August 2013 News Update
Thursday, August 1, 2013
29th July this year sees the re-release of my three classic albums from 76 to 79. Visionary, Perilous Journey, and Fear of the Dark.
Cherry Red Records who released Ravens and Lullabies have taken on the task, and Oliver Wakeman has worked on the artwork and layout of all three albums.
Many of you will remember good old Voiceprint putting out these old chestnuts quite a few years back. Having Oliver on board to do the artwork will certainly add that extra touch of class to the package, and that respected journalist Malcolm Dome interviewed me for an updated history on the writing and recording of these now classic albums.
All three releases have the already mentioned new sleeve notes plus bonus tracks, and cherry picked archive material from that period. They have all been digitally remastered to the highest standard possible.
I firmly believe that these albums represent the best re-releases I have been associated with for many years, and it is great to know that the music contained has stood the test of time. Live at Oxford will be the next re-release on 26/08/2013.
I hope these albums become a welcome addition to your GG collection, and I thank Oliver and the record company for working so hard to make this a bit special.
My session for that great band Merry Hell on Thursday the 18th of July at their studio with John Kettle was a great experience for myself and the band. They sent me a song written quite a while ago by their vocalist Virginia Kettle. The song is called 'Leave a Light On', and is in my opinion one of the finest songs I have heard in many a year, and touches on the very powerful subject of missing loved ones never found, and truly touches deep emotional depths.
I felt very responsible for contributing the best I could to this outstanding song. Judging by John's reaction when I first started to lay down my initial ideas I think I got it right. The track just grew organically over the days recording, so by the time the band arrived in the evening it was pretty much there in terms of ideas.
I can't wait to hear this song when John Kettle finally completes the track.
This band apart from being a bunch of great people, deserve huge success for their talent and 100% commitment to their craft, onstage and in the studio. When the time is right I have promised to perform the piece live when the right time and venue presents itself.
Progressive Music Awards 2013 Reminder
Gordon Giltrap & Oliver Wakeman are delighted to announce that their track – Moneyfacturing from the Ravens and Lullabies album has been nominated in the "Anthem" category of the Progressive Music Awards 2013
Prog Magazine has scoured the activity in the progressive genre for the past twelve months and come up with what they feel is a perfect representation of the top movers and shakers from which you can make your astute selections.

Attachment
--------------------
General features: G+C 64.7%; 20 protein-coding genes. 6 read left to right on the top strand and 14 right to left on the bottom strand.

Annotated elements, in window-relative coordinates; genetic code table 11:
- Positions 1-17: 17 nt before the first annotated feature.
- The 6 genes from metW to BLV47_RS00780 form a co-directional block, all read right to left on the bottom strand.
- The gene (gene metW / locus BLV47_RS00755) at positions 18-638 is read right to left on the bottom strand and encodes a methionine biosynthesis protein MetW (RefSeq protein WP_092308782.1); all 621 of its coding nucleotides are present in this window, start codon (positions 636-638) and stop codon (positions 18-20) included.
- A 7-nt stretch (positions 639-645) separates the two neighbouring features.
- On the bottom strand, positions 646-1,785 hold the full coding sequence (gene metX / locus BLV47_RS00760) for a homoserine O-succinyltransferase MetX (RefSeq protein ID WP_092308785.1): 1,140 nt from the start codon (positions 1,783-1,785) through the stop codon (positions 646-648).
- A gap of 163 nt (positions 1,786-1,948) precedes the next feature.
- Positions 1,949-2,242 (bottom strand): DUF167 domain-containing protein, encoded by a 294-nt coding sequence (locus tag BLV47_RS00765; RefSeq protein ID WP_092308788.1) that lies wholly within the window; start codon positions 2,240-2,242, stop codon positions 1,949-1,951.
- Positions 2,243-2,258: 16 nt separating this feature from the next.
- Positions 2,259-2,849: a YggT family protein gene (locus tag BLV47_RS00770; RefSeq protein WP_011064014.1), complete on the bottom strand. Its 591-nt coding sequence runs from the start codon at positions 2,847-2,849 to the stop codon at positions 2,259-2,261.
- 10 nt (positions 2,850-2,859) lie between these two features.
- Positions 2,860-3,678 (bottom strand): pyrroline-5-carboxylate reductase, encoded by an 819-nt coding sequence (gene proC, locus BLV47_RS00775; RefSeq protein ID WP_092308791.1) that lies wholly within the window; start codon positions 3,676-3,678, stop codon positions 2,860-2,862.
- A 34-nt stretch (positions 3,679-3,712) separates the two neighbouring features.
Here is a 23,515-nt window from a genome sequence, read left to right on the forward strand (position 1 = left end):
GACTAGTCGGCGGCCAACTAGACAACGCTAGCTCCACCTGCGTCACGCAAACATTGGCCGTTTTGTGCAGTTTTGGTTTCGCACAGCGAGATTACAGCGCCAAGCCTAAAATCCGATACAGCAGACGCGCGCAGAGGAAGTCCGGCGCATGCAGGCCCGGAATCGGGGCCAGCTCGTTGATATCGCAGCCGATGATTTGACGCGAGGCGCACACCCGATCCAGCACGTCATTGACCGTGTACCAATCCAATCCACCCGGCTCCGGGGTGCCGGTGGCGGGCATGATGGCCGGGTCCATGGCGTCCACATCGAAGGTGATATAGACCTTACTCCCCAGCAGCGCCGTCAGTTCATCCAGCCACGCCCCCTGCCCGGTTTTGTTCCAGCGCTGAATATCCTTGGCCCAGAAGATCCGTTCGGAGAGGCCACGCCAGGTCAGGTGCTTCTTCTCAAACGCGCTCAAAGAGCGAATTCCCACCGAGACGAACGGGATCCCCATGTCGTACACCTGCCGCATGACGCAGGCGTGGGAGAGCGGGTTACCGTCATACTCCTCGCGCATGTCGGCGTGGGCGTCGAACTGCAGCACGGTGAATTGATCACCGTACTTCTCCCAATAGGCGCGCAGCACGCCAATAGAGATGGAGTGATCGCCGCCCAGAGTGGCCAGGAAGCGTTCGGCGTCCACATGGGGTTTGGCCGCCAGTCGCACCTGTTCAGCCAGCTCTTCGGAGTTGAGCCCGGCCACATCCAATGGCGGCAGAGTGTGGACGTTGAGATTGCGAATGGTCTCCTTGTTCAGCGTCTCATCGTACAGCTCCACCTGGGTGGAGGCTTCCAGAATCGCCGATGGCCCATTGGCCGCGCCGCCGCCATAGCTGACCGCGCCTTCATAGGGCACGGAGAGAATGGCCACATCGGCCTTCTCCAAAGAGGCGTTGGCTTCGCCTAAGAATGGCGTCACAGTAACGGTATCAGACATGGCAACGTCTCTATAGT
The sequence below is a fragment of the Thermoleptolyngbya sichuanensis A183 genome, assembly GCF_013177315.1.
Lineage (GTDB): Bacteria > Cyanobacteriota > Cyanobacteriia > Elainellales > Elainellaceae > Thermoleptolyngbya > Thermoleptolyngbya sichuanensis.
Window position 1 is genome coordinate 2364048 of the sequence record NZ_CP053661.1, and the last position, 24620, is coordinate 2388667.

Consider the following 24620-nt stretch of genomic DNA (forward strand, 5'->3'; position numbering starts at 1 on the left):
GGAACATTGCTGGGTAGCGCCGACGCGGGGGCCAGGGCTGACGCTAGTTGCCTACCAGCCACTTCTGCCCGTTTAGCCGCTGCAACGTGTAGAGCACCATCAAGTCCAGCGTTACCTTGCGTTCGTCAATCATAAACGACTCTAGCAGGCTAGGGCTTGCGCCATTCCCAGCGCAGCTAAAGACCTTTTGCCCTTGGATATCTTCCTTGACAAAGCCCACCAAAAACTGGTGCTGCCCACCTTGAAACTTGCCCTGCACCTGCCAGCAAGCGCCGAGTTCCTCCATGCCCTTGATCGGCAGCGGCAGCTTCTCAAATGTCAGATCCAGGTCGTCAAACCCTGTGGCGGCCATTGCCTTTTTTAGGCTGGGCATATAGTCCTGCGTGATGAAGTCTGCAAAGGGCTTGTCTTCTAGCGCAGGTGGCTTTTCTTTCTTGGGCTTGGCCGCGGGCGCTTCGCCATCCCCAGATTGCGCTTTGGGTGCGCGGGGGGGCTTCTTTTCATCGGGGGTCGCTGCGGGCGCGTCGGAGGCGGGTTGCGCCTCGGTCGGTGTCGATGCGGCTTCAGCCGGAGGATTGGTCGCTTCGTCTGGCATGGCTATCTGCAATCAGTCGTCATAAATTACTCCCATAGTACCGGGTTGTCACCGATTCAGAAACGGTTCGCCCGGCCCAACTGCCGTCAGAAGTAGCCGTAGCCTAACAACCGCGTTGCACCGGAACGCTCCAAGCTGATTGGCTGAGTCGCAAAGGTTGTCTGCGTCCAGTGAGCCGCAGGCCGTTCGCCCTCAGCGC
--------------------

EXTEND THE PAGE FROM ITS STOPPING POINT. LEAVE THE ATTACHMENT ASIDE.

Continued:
Winners will be announced at Kew Gardens on September 3, so if you haven't done so already, please get voting !!
Gigs of Note
Hoghton June 29th
My concert on the 29th of last month in Hoghton near Preston, was a cracker. My friend Fran Lawson put on this concert to celebrate a group of friends who were turned on to my music via the Visionary album from 76.
This concert was really a reunion event, and one I was very touched by, not least by the fact the show was a sell-out, and that I was presented with a framed presentation containing the Visionary cover and inner sleeve and a separate space for those individuals to sign their names celebrating this event.
Review by Bren
Gordon Giltrap is undoubtedly one of the best guitarists in the country as was witnessed by a sell-out audience in Hoghton on the 29th June 2013.
Playing for well over two hours Gordon revealed a rare and special gift by being able to hold a hundred people spell bound by his playing.
He is a musician that is able to weave pictures with his music. He paints pictures with notes, adds highlights with harmonics and presents it all framed with creative cadences. He introduces each piece with a witty tale from his raconteurs mind, delighting the audience with pieces such as Heartsong, The Lords Seat, Lucifer’s Cage, The Picnic and Maddie Goes West. He finished the first half with a tour-de-force performance of The Dodo's Dream which, if you have never heard it, uses over-dubbing to build up a spectacular and complex musical edifice before fading into a silence that holds the audience mesmerised.
Giltrap is one of the UK's undervalued musicians and if you've never spent an evening in his company then have a look on his website and get to the next available event. If there was a criticism it is this: Gordon Giltrap ought to have been headlining at Glastonbury and his musical gift shared with a bigger audience. Still for those who were present at St Joseph’s Parish Hall, Hoghton we were glad he was with us.